Himalayan Balsam control

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The River Doon DSFB and ART have been suppressing the spread of Invasive Himalayan Balsam over the last few years and while this plant is not yet extensive within the catchment, it does continue to spread. This plant is not native and it quickly takes over out competing native species on the river bank. Once it dies back for winter, it leaves bare soil that is prone to erosion and this reduces water quality.

Himalayan Balsam in flower. The colour of flowers can range from white to deep purple.

Anglers and owners are asked to assist by pulling any Himalayan Balsam plants they see during June and July and in August if seed pods have not yet formed. Simply pull firmly at the base of the stem and the roots should come up. Hang them over a fence or tree branch and they will quickly die off. It is an arduous task to remove every plant but that is what it will take to eradicate this nuisance from the catchment and prevent it dominating every area of the river bank in future.

Similarly,  we are attempting to eradicate Giant Hogweed from the catchment as it is a dangerous plant that causes skin blistering to those that touch it. It only occurs in a few areas but anyone discovering a plant, please let Ayrshire Rivers Trust staff know. This plant is best avoided but please do report any sightings to ART biologists on 01290 518130 and they will attend to them.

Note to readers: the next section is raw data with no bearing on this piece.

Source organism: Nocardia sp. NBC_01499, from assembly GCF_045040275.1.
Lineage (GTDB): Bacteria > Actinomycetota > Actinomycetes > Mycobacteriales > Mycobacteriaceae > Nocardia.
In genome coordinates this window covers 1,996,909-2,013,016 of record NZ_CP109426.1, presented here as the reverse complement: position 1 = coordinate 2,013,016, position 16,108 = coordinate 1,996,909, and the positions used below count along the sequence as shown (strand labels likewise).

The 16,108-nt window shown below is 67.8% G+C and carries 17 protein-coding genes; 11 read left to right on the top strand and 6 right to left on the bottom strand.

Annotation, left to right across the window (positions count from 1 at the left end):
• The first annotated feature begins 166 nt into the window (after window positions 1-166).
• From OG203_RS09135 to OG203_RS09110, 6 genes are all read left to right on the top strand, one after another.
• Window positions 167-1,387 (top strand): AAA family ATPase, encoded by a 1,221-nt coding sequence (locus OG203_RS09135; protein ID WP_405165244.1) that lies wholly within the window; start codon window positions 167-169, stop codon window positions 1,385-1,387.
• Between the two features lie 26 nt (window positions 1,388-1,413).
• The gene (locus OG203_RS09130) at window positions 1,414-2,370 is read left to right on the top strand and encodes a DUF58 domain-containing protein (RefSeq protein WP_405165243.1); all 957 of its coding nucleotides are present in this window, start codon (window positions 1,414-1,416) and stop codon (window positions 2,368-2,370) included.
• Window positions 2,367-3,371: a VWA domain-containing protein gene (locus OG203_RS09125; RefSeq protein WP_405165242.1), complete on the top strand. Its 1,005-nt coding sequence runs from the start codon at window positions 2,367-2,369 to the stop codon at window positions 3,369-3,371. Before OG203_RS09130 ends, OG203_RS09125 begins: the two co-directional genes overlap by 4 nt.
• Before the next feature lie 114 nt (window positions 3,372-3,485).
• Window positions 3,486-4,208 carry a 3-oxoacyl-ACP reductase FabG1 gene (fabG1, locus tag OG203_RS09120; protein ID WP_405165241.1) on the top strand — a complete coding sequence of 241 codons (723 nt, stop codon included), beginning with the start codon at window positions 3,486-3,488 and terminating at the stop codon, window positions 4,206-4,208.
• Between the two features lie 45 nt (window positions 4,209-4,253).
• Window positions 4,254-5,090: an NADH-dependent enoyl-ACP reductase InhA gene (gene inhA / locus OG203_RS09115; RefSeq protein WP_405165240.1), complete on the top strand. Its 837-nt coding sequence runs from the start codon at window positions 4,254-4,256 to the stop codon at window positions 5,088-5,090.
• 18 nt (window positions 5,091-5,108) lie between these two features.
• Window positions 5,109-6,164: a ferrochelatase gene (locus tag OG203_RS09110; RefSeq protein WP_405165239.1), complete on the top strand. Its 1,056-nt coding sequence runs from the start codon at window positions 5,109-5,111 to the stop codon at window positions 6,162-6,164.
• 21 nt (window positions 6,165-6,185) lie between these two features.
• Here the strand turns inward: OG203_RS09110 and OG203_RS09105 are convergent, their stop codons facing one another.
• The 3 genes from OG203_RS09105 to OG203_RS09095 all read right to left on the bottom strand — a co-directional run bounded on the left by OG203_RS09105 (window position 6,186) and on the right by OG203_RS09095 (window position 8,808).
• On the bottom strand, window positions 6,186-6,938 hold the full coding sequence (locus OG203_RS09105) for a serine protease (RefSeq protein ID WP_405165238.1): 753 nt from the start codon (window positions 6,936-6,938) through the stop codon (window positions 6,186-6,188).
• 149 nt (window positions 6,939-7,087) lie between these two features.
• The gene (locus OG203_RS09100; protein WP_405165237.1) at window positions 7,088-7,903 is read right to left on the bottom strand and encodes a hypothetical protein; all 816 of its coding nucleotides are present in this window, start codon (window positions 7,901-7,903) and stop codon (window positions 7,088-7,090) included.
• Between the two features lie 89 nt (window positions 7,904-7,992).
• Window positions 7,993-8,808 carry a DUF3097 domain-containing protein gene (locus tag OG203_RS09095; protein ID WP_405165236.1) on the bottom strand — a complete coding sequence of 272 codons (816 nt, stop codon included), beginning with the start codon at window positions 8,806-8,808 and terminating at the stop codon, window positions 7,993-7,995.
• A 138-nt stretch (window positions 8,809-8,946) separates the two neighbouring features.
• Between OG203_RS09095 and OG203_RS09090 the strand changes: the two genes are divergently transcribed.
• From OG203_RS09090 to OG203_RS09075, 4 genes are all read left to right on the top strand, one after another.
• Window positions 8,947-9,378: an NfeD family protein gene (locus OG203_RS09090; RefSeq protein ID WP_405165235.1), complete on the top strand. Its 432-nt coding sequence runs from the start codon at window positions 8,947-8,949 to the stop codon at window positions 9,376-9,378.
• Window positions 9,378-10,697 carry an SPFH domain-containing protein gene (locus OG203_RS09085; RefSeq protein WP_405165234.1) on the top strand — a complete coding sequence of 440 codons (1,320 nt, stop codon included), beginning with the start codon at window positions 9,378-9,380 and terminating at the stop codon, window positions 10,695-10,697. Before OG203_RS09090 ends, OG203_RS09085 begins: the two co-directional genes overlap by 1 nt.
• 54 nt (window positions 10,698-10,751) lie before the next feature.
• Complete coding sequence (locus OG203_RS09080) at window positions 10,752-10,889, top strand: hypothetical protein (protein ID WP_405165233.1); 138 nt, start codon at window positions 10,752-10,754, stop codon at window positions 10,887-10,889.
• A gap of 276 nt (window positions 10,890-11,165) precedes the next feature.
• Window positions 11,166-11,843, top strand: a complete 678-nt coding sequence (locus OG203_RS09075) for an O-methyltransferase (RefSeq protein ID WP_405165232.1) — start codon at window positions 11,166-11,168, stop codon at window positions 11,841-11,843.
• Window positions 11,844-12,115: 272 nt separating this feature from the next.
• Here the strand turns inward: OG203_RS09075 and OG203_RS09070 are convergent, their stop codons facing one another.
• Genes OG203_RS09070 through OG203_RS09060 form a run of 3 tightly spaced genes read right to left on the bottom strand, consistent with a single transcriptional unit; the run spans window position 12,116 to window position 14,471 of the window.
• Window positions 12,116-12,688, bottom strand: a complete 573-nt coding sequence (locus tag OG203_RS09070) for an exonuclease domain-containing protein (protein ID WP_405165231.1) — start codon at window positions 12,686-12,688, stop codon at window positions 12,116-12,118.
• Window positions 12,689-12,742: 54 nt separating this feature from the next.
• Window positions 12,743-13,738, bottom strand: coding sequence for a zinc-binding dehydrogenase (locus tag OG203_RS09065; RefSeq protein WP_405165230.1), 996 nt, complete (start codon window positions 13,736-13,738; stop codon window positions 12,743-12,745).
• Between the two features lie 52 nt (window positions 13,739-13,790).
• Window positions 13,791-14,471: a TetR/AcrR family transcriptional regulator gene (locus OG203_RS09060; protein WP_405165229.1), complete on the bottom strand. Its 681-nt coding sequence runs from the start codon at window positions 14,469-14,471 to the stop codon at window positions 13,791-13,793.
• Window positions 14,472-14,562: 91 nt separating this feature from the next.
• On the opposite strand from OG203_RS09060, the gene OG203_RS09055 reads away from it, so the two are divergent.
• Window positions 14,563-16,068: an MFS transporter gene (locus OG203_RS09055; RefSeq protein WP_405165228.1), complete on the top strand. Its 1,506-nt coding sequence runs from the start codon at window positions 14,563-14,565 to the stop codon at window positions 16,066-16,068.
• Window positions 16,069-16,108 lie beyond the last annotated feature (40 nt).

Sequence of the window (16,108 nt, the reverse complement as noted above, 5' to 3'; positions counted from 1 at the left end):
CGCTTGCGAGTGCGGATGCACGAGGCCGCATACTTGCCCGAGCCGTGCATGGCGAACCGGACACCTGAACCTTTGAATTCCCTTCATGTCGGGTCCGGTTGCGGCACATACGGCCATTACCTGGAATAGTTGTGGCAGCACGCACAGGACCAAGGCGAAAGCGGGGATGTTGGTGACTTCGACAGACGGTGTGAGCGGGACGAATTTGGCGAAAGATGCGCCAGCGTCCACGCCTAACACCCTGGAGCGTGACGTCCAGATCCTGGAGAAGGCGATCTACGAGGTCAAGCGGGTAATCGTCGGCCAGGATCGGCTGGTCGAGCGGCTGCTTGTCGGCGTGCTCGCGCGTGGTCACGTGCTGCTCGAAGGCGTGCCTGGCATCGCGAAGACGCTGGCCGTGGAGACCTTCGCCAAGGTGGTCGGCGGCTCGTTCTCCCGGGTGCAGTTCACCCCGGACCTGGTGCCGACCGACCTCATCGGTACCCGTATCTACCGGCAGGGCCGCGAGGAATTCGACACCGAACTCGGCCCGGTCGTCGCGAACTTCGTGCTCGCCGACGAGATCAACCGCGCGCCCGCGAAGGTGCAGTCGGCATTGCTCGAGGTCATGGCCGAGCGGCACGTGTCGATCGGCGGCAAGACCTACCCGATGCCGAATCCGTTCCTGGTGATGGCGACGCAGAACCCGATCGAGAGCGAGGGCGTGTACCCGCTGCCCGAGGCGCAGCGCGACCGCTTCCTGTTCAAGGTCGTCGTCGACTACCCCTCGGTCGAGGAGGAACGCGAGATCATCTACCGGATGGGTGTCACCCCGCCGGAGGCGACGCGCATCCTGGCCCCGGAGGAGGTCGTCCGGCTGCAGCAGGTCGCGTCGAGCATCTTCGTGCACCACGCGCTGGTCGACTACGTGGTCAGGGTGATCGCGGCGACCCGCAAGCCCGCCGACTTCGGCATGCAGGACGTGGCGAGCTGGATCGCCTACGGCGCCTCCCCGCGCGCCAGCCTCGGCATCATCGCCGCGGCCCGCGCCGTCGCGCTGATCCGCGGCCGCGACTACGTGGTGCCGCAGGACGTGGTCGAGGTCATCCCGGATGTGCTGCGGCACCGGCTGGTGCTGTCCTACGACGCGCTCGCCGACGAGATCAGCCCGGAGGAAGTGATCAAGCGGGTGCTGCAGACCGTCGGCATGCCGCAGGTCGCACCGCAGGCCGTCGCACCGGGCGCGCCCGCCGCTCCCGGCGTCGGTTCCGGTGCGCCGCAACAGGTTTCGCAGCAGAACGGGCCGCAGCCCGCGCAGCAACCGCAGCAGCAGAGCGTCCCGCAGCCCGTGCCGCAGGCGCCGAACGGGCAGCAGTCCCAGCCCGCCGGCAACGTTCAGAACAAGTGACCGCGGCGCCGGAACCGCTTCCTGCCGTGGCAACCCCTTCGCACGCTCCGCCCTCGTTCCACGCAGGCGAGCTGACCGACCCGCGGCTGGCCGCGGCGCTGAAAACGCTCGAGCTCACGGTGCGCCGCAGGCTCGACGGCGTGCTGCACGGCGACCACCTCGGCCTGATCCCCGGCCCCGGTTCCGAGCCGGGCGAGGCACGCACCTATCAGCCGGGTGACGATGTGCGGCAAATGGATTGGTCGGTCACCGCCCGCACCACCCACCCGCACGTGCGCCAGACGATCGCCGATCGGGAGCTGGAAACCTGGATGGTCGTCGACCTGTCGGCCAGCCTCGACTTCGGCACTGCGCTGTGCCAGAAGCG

Giant Hogweed being sprayed. This plant is dangerous and best avoided.

Japanese knotweed is another non native plant but it is best left alone as it doesn’t spread unless disturbed. It doesn’t produce seeds and therefore only spreads through cuttings. Report this plant to ART and if possible they will attend to it should they be able to secure funding.

A small stand of Japanese knotweed but this recently appeared due to broken stems being washed downstream and dropping on the river bank. JK is a plant best left alone until such times it can be injected and killed properly. Spraying is no longer considered an option as it only has a temporary effect on the plant. The pink plant in the foreground is red campion (I’m almost certain) and should not be confused with Himalayan Balsam.


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